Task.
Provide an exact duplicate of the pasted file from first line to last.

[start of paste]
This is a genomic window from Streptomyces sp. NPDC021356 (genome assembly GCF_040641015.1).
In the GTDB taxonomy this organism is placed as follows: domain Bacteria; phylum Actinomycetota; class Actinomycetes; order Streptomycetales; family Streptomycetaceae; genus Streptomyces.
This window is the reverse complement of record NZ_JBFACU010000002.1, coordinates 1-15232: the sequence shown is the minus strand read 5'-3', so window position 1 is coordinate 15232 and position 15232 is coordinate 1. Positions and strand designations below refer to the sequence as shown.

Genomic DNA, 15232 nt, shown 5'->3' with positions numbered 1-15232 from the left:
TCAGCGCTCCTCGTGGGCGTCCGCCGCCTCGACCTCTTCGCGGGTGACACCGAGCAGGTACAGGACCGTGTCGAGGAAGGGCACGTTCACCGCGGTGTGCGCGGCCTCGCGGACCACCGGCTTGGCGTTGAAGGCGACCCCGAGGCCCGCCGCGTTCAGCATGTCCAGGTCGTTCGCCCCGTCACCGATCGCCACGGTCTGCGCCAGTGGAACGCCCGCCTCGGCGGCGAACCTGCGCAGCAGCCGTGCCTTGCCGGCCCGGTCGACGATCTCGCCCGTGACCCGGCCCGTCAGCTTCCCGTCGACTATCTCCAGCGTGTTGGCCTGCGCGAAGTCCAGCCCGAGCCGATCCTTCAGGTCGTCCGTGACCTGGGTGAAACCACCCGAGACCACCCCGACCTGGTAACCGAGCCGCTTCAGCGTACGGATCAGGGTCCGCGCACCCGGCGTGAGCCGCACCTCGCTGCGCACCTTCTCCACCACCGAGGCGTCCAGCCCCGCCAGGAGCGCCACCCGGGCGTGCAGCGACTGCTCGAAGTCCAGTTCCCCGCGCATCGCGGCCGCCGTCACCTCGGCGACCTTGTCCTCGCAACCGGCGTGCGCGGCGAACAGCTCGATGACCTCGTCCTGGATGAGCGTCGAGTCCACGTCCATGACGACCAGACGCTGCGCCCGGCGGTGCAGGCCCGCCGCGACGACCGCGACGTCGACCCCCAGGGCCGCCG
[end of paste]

This is a genomic window from Streptomyces sp. NPDC021356 (genome assembly GCF_040641015.1).
In the GTDB taxonomy this organism is placed as follows: domain Bacteria; phylum Actinomycetota; class Actinomycetes; order Streptomycetales; family Streptomycetaceae; genus Streptomyces.
This window is the reverse complement of record NZ_JBFACU010000002.1, coordinates 1-15232: the sequence shown is the minus strand read 5'-3', so window position 1 is coordinate 15232 and position 15232 is coordinate 1. Positions and strand designations below refer to the sequence as shown.

Genomic DNA, 15232 nt, shown 5'->3' with positions numbered 1-15232 from the left:
TCAGCGCTCCTCGTGGGCGTCCGCCGCCTCGACCTCTTCGCGGGTGACACCGAGCAGGTACAGGACCGTGTCGAGGAAGGGCACGTTCACCGCGGTGTGCGCGGCCTCGCGGACCACCGGCTTGGCGTTGAAGGCGACCCCGAGGCCCGCCGCGTTCAGCATGTCCAGGTCGTTCGCCCCGTCACCGATCGCCACGGTCTGCGCCAGTGGAACGCCCGCCTCGGCGGCGAACCTGCGCAGCAGCCGTGCCTTGCCGGCCCGGTCGACGATCTCGCCCGTGACCCGGCCCGTCAGCTTCCCGTCGACTATCTCCAGCGTGTTGGCCTGCGCGAAGTCCAGCCCGAGCCGATCCTTCAGGTCGTCCGTGACCTGGGTGAAACCACCCGAGACCACCCCGACCTGGTAACCGAGCCGCTTCAGCGTACGGATCAGGGTCCGCGCACCCGGCGTGAGCCGCACCTCGCTGCGCACCTTCTCCACCACCGAGGCGTCCAGCCCCGCCAGGAGCGCCACCCGGGCGTGCAGCGACTGCTCGAAGTCCAGTTCCCCGCGCATCGCGGCCGCCGTCACCTCGGCGACCTTGTCCTCGCAACCGGCGTGCGCGGCGAACAGCTCGATGACCTCGTCCTGGATGAGCGTCGAGTCCACGTCCATGACGACCAGACGCTGCGCCCGGCGGTGCAGGCCCGCCGCGACGACCGCGACGTCGACCCCCAGGGCCGCCG